I started my food career back in the 50s when City Hall was across the street from the YWCA and the Mayor came for lunch most days. I had all the basics: no pre-oackaged food, better than average service and white linens. It wasn't top drawer, but it wasn't Kresgee lunch counter either. It was okay, but I didn't really fall in love nor appreciate fine dining until I walked into a huge commercial kitchen mangaed by a authentic executive chef who was born in Germany before WWII. When I had the time I studied him because he made the art of cooking and plating look easy and fun. That was the era of prime rib, aged steaks and French Roquefort.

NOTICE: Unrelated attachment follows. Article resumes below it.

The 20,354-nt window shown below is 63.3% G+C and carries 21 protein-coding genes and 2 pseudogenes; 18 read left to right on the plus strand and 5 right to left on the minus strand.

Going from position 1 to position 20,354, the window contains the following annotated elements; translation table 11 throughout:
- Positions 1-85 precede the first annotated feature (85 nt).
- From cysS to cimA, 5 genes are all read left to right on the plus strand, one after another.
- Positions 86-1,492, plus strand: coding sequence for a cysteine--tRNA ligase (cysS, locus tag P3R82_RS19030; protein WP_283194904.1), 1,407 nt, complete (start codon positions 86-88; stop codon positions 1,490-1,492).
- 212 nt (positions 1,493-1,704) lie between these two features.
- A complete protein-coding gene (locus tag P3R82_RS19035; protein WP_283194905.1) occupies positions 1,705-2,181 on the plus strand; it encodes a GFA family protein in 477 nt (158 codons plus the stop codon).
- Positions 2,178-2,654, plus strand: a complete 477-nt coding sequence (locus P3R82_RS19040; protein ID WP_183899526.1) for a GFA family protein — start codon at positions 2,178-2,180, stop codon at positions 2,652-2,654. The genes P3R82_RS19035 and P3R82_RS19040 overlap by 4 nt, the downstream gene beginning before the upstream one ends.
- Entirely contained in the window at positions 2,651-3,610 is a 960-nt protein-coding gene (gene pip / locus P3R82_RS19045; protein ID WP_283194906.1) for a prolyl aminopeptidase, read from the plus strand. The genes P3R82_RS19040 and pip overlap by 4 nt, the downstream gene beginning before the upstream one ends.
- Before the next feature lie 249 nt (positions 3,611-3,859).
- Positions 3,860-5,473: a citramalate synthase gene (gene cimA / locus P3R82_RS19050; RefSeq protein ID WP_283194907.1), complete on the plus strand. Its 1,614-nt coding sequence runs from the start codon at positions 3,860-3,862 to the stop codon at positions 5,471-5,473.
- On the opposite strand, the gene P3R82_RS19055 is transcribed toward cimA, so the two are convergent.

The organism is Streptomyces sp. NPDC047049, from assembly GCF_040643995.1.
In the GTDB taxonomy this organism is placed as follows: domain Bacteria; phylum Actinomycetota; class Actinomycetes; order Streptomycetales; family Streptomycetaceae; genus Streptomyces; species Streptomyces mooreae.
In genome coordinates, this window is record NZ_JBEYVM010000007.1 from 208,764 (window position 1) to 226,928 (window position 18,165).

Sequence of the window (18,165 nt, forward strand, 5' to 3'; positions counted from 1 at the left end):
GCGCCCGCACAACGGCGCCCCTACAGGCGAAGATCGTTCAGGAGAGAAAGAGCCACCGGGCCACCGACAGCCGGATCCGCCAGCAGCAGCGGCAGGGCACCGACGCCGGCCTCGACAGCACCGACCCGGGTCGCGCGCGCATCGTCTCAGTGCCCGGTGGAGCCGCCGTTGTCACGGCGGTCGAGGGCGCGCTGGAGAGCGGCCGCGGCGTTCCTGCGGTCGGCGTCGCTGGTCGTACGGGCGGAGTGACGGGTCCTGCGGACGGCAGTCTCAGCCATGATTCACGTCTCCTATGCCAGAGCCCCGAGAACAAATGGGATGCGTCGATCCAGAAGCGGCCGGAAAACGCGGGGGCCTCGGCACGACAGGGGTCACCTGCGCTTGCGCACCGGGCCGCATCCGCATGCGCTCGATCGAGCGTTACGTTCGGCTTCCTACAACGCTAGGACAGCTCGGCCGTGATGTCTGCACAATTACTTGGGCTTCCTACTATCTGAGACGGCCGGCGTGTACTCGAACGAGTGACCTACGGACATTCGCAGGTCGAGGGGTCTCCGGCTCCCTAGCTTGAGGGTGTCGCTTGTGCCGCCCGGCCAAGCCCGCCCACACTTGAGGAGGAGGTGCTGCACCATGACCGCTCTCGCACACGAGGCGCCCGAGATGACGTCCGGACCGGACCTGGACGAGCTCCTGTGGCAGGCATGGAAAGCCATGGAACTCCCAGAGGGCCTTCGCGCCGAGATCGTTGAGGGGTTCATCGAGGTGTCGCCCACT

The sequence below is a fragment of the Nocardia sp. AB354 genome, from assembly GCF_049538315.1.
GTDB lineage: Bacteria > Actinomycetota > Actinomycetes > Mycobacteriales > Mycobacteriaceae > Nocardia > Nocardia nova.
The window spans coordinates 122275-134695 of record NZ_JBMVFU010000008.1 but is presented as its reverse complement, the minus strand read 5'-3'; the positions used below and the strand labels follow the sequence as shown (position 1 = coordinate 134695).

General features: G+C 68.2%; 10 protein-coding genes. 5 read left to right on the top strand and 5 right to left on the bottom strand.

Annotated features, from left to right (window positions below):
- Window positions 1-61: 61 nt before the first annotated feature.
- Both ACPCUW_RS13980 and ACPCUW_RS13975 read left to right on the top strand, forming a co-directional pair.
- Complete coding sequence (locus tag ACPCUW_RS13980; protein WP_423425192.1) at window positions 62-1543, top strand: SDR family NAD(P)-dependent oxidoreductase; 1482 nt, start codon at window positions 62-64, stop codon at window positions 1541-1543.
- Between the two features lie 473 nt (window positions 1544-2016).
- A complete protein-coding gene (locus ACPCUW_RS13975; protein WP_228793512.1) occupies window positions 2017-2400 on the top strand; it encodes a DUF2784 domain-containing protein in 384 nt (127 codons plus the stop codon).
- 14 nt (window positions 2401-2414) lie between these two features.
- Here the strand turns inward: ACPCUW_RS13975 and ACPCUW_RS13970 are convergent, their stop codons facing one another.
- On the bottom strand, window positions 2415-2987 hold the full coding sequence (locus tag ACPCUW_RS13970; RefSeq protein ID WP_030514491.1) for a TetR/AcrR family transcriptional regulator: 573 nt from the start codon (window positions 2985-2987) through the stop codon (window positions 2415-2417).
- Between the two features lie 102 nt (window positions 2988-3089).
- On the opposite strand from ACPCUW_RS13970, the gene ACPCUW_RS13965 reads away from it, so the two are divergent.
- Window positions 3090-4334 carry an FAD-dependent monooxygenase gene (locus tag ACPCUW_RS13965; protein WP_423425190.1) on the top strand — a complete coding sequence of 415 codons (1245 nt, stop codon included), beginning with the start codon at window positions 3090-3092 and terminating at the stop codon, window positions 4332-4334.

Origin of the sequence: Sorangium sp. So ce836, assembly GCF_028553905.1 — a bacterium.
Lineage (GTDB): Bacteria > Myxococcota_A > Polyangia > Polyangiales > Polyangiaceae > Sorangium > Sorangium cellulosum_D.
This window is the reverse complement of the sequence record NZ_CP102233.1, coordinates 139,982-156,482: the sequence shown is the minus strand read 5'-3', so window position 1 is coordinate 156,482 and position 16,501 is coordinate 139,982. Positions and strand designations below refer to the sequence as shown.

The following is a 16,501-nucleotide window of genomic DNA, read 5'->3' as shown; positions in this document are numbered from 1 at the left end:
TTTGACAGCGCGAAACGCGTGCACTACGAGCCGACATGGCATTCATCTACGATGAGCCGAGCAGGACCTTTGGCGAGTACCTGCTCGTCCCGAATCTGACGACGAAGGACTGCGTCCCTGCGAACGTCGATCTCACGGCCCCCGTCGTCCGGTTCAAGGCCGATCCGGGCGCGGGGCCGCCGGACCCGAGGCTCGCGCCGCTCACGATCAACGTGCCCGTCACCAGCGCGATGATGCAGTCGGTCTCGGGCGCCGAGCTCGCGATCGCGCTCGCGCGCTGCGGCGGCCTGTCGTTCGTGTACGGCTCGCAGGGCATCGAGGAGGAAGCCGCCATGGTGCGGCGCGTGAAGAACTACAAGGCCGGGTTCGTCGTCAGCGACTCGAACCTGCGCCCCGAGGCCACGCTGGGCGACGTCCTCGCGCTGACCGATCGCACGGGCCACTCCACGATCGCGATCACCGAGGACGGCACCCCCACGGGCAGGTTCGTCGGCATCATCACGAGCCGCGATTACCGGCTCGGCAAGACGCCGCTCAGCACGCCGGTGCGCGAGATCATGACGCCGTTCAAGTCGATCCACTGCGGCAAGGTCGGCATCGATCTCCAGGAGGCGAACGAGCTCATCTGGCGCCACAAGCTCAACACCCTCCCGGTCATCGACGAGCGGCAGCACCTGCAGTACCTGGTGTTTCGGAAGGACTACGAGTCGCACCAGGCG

Nothing stays the same. The French chef Henri did marvelous tricks with fresh veggies, sauces and pastry to die for. The Spanish chef had marveous soups, and the Italian chef - what can you say bad about regional Italian foods. About that time I came to the realization I did not have the upper body strength nor the stamina to open my own as age was not my best friend.
I walked away with longtime friends, great recipes and an exposure to wonderful foods and cooking techniqes/tools from around the world. Now it's foam on a plate instead of Rediwhip and USDA beef grades that are a mystery. I wish I was back in the commercial kitchen but I don't envy any executive chef today as the workload has to be astronomical.
Here's and old kitchen toast to my friends:
May your kitchen alway be clean,
May your fires remain hot, and your temper cool
And may you never cook your own goose.
Two more holidays and we're out of it for one more year. :-)